Students looking for a rewarding healthcare career that won’t place them at the bedside should consider becoming an occupational therapist. On the rehabilitative side of healthcare, occupational therapists specialize in treating people who need support in overcoming an injury, illness, or disability for an independent life. Unlike physical therapists who focus on stretching and exercise, occupational therapists use work and play activities to foster the development of everyday living skills. As the baby boomer population ages and more patients are diagnosed with debilitating ailments, the employment of occupational therapists is projected to grow rapidly by 29 percent through 2022, according to the Bureau of Labor Statistics. The following is a brief job profile for anyone interested in entering the in-demand occupational therapy field.
- Online Clinical Doctorate in Occupational Therapy (OTD)
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What Occupational Therapists Do
Occupational therapists work with individuals across the age spectrum to develop the essential cognitive and motor skills needed to fully engage in life. Most therapists will focus their career on serving a certain population, such as the elderly, premature babies, autistic children, mentally ill adults, or injured veterans. Occupational therapists are responsible for evaluating the client’s condition, determining realistic goals, and creating an intervention plan to achieve the desired progress. Therapists will train patients to use assistive aids like wheelchairs, leg braces, feeding tubes, prosthetic limbs, and speech generating devices. Occupational therapy takes a holistic perspective in adapting the living or work environment to fit the individual.
Where Occupational Therapists Work
According to the Bureau of Labor Statistics, there are currently around 113,200 occupational therapists working nationwide. The highest percentage practice in state, local, and private hospital systems to care for patients recovering from surgery or injury. Another large group of occupational therapists work in elementary and secondary schools with children coping with disabilities. Occupational therapy jobs can be found in mental health clinics, day care centers, long-term care facilities, nursing homes, home healthcare, assisted living centers, and inpatient rehabilitation. A significant number of occupational therapists also work independently in their own private practice. Occupational therapy is typically a full-time career with 40-hour weeks.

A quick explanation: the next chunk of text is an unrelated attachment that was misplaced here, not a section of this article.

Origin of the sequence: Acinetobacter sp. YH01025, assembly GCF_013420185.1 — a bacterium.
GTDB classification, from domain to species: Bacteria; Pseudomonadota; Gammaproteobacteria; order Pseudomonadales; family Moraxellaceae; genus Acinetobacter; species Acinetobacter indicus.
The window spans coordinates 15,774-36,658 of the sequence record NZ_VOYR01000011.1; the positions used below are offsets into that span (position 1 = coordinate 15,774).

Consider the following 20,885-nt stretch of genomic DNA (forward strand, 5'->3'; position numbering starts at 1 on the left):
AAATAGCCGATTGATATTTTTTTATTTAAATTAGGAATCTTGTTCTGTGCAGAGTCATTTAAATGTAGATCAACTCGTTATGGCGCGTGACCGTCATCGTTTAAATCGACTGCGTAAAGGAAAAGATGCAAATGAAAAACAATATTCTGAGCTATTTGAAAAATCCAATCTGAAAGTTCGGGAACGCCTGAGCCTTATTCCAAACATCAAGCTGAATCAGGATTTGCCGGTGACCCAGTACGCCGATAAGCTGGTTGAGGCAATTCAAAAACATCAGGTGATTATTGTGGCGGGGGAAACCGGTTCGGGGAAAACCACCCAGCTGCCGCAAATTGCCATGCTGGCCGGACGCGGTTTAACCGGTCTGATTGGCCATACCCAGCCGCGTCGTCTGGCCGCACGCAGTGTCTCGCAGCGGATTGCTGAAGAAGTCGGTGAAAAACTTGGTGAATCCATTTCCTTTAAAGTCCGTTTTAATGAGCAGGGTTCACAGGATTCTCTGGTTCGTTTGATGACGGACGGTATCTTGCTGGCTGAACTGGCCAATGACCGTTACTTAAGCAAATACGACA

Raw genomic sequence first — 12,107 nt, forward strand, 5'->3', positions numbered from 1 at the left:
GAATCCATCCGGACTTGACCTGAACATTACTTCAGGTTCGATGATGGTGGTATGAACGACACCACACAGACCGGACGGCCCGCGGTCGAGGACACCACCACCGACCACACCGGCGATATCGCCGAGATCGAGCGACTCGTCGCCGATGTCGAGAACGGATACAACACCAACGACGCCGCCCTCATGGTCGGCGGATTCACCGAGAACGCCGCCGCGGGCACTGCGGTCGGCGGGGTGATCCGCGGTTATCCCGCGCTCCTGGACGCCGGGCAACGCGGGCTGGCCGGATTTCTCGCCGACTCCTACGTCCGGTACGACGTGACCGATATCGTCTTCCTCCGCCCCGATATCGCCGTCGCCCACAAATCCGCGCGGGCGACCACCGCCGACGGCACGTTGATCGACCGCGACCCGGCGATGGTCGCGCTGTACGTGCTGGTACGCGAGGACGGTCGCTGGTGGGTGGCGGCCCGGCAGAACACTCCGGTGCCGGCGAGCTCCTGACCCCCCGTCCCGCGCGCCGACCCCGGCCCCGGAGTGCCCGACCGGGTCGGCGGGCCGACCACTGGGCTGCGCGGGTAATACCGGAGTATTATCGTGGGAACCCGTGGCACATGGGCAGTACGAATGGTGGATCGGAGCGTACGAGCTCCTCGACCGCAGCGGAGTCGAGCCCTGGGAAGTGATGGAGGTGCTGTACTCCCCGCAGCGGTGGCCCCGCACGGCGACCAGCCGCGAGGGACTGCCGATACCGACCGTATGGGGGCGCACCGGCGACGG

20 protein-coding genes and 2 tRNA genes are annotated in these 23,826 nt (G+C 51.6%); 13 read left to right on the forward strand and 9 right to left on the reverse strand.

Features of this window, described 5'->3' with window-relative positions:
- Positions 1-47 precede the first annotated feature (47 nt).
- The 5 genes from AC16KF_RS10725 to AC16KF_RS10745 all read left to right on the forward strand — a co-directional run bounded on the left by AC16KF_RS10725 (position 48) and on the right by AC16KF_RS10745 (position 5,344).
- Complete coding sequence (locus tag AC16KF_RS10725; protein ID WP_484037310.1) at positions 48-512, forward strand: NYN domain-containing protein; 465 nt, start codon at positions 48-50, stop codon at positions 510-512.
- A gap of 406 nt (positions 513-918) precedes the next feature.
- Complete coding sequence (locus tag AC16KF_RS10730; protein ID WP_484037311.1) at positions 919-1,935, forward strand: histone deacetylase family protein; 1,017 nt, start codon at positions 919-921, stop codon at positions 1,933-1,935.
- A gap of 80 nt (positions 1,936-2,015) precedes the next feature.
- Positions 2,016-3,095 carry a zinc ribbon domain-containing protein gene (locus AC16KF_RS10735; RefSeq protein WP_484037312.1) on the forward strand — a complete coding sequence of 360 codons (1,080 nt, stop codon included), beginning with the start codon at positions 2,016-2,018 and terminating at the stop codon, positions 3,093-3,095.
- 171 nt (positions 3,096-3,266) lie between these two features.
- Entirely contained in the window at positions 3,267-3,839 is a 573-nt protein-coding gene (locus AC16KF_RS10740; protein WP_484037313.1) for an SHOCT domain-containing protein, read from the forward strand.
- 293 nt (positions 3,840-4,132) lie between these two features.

How to Become an Occupational Therapist
Practicing as an occupational therapist will require that you successfully complete a four-year bachelor’s degree and at least a master’s program. Some occupational therapists further their education to the doctoral level. Attending a graduate school accredited by the Accreditation Council for Occupational Therapy Education (ACOTE) is vital. Master’s degrees in occupational therapy take two to three years for completion with a minimum of 24 weeks of supervised field practicum. After graduation, occupational therapists are required to pass a national certifying exam to receive proper state licensing. Through the American Occupational Therapy Association (AOTA), registered therapists can further specialize with board certification in gerontology, mental health, pediatrics, or physical rehabilitation.
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Overall, occupational therapists help people make positive changes to overcome any limitations hindering their ability to eat, dress, bathe, learn in school, work, and do other everyday activities. The U.S. News and World Report has recognized occupational therapists for having the #13 best job in America with a high average yearly salary of $80,000. Occupational therapy can be lucrative, but it’s a challenging career designed for people with great people skills, creative problem solving abilities, and a dedication to helping others. If you choose to become an occupational therapist, you’ll have the ability to restore patients’ abilities to perform the daily tasks of life.